U.S. News

Years-long rehab of towering U.S. Capitol dome completed

WASHINGTON (Reuters) - The rebuilt cast-iron dome of the U.S. Capitol, a soaring symbol of national unity since the 19th century, was formally completed on Tuesday after a $60 million overhaul that included repairing more than 1,300 cracks and weak spots.

The project was the first complete rehabilitation of the 288-foot-tall (88-meter-tall) Civil War-era dome since 1960. It was finished in time for the inauguration of President-elect Donald Trump on Jan. 20.

“It is the symbol of American democracy and a beacon of hope around the world, and we delivered,” Architect of the Capitol Stephen Ayers said at a news conference.

The 150-year-old structure tops the home of the U.S. Congress and can be seen throughout the capital. The Capitol is a major tourist site, drawing thousands of visitors daily.

When work began in January 2014, the dome was suffering from water leaks, cracks and corrosion so bad that rain gutters were clogged with rust chips, Ayers said.

Up to 13 layers of lead-based paint were removed and 666 feet (203 m) of cracks were repaired. The structure is believed to be the biggest cast-iron dome in the world, he said.

During a tour of the refinished dome’s interior, construction inspector Tom Nowell clambered up steep stairways to point out improvements, such as a new lighting system, walkways, new glazing and netting for access to hard-to-reach spots.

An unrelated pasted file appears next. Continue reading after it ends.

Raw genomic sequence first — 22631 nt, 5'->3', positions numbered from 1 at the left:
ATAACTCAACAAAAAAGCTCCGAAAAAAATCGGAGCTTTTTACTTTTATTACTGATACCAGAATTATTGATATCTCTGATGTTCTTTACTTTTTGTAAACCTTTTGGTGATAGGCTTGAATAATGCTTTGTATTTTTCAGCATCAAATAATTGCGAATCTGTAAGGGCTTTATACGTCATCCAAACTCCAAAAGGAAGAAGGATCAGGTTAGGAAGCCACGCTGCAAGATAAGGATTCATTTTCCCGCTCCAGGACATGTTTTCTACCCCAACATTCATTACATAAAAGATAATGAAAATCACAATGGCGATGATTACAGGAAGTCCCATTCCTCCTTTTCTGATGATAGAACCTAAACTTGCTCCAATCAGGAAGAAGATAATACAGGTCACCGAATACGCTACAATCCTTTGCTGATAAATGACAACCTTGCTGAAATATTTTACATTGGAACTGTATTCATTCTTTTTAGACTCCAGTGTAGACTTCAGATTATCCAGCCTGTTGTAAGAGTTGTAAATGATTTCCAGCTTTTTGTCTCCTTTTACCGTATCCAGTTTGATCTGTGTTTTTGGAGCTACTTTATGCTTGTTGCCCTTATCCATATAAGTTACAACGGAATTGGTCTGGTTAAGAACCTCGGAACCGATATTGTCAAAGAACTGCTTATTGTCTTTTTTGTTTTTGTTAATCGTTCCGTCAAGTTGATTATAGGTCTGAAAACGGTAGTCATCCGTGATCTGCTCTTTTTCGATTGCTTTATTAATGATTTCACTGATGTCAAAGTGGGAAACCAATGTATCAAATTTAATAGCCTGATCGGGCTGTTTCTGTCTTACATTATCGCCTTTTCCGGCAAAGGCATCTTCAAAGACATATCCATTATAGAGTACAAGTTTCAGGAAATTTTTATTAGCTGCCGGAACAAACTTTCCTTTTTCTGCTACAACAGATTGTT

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Underscoring the detail of the revamp, he said the replacement of a single ornamental leaf required the casting and fitting of seven separate parts.

The corroded exterior balustrade was taken apart and shipped to a Utah workshop for repair, and the scrap pieces were melted down to be reused in the new structure, Nowell said.

Far below the balustrade, workmen were hammering together the stands for the inauguration while hundreds of students marched against Trump near the Capitol chanting, “Love trumps hate.”

Nowell said signs of the original construction turned up during the work. Pieces of iron were stamped with the name of supervising engineer Montgomery Meigs, a crowbar from the era was found in a hollow column, and the name of Al Ports, a rigger and painter, was found written in plaster, dated 1875.

Repainting required 1,215 gallons (4,600 liters) of paint, with the top of three coats in the color “Dome White.”

The dome was completed during the 1861-65 Civil War and President Abraham Lincoln viewed its construction as a symbol of national endurance.

Reporting by Ian Simpson; Editing by Frances Kerry and Cynthia Osterman